1st Jul 2022 @ 6:00 am

Lanzarote’s César Manrique Airport is one of the island’s most important employers, with hundreds of staff visible at any given time. But there are ten workers who passengers rarely get to see – one man, eight falcons and an eagle who keep the airport grounds safer for passengers every single day.

Lanzarote Airport’s Fauna Control Centre is based in a small building on the far edge of the airport grounds, close enough to the airport’s runway so that our words are drowned out by engine noise every so often. However, the nine hawks at the Fauna Control Centre are well used to the racket, perched on small posts to which they are tethered by leather straps. Some of the birds are unhooded, while the ones that are more prone to be nervous by our presence wear small hoods that block their vision and instantly calm them.

The peregrine falcons are perhaps the most striking of the hawks, with their gorgeous black-and-white barred chest plumage and yellow-ringed eyes. This bird is the fastest animal on the surface of the earth, and can reach up to 300 kms an hour when diving. At Lanzarote Airport there is a male peregrine called 22, and two females, Timanfaya and Atmosfera.

The Saker falcons are larger and similarly-coloured – a male named Rubio and a female, Troglodita. Then there are the Harris’s Hawks, larger falcons whose wings are a deep chestnut shade. Unlike the peregrines and sakers, these hawks aren’t native to Europe and come from central and South America. The birds at Lanzarote are a male, Unicornio, and two females Briana and Pandora.

Finally, alone in a large separate cage, and making a lot of noise, is Alaíz, a large and imposing golden eagle. All these birds are handled, cared for and adored by Steven Mountain, the falconer at the airport, who says “This isn’t just a job, it’s a passion.”

Although the unit at Lanzarote has existed since 2005, these birds have been here for just two years, and were acquired from a specialist breeder on mainland Spain.

Since then, they have successfully bred one chick at the unit.

Steven takes one of the birds out first thing every morning and once again later in the evening, when they follow a well-rehearsed route around the airport grounds. The lighter, agile peregrines love to ride thermal currents of hot air up into the sky, and to avoid this they are usually used in the morning when the air is cooler. The heavier birds get their turn later in the day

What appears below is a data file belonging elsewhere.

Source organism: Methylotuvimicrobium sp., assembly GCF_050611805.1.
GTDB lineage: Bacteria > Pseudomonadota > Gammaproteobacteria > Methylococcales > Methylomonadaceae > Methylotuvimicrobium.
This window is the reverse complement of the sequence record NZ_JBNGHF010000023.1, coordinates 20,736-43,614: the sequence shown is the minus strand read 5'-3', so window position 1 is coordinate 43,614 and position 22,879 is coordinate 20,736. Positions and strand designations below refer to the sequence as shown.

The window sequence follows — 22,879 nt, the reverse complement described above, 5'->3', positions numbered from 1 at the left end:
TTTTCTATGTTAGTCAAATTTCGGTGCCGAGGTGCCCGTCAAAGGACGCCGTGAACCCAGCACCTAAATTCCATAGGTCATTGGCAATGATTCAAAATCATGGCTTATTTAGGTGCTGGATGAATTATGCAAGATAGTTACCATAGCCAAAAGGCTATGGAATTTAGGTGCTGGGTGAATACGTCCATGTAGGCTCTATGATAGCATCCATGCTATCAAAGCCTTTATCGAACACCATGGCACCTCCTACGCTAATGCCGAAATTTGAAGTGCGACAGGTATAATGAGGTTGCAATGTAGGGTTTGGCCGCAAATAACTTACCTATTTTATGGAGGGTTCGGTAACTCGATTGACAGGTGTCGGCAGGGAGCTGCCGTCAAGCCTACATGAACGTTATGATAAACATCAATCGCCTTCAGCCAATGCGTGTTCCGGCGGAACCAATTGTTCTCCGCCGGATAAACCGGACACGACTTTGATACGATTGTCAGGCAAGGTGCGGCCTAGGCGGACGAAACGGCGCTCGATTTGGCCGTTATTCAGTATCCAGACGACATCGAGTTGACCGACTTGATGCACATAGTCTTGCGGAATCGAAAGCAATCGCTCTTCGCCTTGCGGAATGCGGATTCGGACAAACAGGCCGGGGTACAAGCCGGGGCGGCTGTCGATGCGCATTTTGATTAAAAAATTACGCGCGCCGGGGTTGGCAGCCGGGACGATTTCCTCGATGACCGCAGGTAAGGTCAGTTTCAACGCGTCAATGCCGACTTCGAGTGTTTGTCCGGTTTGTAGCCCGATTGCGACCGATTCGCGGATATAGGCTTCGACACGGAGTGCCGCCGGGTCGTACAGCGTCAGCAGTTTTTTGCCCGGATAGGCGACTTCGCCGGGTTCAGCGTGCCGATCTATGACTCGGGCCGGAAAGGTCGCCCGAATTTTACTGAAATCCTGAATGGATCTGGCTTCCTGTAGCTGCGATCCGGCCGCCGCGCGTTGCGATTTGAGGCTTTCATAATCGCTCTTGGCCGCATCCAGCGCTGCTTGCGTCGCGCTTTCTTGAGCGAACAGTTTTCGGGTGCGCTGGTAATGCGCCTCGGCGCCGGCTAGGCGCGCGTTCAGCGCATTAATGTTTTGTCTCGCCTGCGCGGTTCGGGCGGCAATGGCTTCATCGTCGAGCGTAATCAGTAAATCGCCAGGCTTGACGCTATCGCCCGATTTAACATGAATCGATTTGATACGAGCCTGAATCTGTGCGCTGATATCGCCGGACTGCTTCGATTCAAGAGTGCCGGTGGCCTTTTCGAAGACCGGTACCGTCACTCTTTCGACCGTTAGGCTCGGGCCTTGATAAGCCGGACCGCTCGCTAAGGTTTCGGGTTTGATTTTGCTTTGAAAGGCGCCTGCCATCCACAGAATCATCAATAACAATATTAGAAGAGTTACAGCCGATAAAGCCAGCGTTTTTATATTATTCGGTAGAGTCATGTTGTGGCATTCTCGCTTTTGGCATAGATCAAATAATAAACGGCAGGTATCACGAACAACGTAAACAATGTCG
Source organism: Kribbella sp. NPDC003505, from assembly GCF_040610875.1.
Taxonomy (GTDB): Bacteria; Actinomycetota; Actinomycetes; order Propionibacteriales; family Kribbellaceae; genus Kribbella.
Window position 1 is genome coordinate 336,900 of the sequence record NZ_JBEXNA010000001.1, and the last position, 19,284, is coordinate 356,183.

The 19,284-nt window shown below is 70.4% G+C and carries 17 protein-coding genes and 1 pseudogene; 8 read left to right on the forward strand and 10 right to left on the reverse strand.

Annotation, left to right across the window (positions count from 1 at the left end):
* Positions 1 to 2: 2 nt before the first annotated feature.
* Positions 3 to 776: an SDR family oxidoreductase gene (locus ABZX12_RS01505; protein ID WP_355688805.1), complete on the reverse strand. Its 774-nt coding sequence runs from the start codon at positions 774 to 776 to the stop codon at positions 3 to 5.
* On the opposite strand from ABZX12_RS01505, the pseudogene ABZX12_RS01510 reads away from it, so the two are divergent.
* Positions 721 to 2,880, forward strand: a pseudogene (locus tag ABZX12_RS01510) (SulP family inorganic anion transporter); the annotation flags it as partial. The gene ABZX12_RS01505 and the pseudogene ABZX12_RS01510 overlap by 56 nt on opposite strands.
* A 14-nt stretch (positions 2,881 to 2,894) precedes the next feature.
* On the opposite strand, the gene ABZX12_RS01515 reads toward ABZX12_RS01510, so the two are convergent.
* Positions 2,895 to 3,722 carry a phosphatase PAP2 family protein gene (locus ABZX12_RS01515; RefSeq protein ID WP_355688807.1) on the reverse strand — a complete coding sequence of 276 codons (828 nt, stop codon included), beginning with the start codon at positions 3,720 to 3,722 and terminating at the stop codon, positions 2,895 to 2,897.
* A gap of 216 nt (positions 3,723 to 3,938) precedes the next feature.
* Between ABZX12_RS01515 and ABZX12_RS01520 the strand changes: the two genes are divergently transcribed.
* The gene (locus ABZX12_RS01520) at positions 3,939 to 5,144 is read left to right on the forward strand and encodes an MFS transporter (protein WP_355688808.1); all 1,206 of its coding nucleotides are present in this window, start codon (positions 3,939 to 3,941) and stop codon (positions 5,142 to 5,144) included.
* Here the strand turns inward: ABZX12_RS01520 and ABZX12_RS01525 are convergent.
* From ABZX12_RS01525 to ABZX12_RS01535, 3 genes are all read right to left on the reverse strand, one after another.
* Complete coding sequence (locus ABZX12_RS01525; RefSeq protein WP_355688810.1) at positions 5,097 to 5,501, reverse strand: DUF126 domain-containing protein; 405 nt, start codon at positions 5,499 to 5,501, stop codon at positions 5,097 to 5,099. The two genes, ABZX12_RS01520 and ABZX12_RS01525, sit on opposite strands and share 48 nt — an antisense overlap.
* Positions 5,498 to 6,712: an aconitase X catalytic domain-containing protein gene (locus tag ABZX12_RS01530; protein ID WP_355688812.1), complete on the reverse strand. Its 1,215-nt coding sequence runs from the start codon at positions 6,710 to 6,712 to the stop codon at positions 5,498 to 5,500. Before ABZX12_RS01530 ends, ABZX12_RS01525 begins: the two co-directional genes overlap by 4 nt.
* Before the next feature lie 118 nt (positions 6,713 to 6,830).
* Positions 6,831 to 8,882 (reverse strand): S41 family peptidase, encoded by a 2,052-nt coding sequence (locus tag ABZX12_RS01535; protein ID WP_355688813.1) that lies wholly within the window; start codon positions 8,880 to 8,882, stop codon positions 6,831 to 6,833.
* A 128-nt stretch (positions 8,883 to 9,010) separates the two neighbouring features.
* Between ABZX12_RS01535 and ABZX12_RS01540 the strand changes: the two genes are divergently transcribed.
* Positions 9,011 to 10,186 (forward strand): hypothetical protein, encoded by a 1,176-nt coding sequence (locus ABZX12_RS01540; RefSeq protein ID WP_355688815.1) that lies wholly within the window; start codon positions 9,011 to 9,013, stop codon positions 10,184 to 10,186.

The main risk of bird strikes at Lanzarote comes from seagulls, and keeping them away is also one of the reasons why fishing boats are prohibited in the sea near the airport. However, the falcons also keep pigeons away, and other local birds of prey such as kestrels are also deterred by these much larger predators.

The main aim of the daily flights is deterrence – one glimpse of a predator and other birds tend to make themselves scarce and flee. Mostly, the birds fly to mark this territory, but they are not tame animals, and if they see a bird, they will hunt and, perhaps, kill.

Steven calls the birds back with a whistle and by swinging a lure. Occasionally, and especially when a hunt has happened, a bird will not return, but Steven doesn’t worry. Each bird is fitted with a GPS tracker, which means he can locate it easily. The airport is their territory, and they do not leave.

Steven has one colleague, who takes over when he’s not working, but this is a specialist job and there is a strong link between the falconer and the hawk, a bond of trust which takes a long time to establish.

Recently, there have been reports that the falcons at many Spanish airports could be replaced by drones. However, Steven isn’t worried “They don’t work,” he says.

Bird meets plane

When a plane hits a bird at high speed, it can be disastrous for both. Bird strikes have been a serious hazard since the beginning of aviation – Orville Wright hit a bird on the second ever manned flight in 1905. Globally, bird strikes cost over a billion euros a year, have caused several major accidents and have killed more than 200 people since 1988.

In the 1960s, European airports began to experiment, using birds of prey to deter birds from airports. The Spanish naturalist and TV presenter Félix Rodríguez de la Fuente was among those responsible for setting up the first falconry units in Spain, and Fauna Control Units that use falcons are now present at more than 95% of Spanish airports.